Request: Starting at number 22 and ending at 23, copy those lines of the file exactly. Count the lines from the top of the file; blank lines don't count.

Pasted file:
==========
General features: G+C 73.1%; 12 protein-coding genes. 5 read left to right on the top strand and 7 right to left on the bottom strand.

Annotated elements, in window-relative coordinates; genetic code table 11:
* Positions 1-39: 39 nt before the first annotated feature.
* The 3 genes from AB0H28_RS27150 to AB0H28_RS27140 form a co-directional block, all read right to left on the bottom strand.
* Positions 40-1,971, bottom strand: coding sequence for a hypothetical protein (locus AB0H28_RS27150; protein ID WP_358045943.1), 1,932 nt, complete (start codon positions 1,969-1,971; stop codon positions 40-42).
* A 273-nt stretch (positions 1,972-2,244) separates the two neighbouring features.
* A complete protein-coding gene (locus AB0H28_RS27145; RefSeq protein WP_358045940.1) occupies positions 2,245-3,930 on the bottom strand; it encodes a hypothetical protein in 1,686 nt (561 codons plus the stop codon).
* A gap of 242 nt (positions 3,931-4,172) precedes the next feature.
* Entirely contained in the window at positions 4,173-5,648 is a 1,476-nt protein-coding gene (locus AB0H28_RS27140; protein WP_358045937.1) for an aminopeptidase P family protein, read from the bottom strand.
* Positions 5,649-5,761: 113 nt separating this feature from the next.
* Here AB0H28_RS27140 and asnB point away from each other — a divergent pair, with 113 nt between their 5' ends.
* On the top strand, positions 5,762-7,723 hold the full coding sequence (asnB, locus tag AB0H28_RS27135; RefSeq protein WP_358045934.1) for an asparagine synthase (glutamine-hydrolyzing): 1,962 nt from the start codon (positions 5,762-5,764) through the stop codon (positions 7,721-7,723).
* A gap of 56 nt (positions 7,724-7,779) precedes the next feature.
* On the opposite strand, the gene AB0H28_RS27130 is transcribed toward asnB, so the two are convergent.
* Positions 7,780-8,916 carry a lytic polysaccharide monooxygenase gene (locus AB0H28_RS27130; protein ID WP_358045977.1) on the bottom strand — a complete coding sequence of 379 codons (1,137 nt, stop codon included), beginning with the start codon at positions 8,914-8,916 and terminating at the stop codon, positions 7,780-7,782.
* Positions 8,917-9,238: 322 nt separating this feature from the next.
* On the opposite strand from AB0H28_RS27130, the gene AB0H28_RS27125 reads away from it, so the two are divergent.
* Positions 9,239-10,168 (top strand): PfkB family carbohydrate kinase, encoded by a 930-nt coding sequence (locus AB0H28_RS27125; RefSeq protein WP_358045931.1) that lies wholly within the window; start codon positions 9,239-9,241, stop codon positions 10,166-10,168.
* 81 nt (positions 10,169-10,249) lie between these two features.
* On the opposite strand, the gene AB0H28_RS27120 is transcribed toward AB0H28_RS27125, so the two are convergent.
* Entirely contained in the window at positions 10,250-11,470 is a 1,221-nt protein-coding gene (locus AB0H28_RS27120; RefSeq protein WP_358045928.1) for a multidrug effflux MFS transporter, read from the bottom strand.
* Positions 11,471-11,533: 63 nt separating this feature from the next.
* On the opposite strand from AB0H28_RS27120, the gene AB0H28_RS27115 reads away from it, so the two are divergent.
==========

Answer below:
* Positions 11,471-11,533: 63 nt separating this feature from the next.
* On the opposite strand from AB0H28_RS27120, the gene AB0H28_RS27115 reads away from it, so the two are divergent.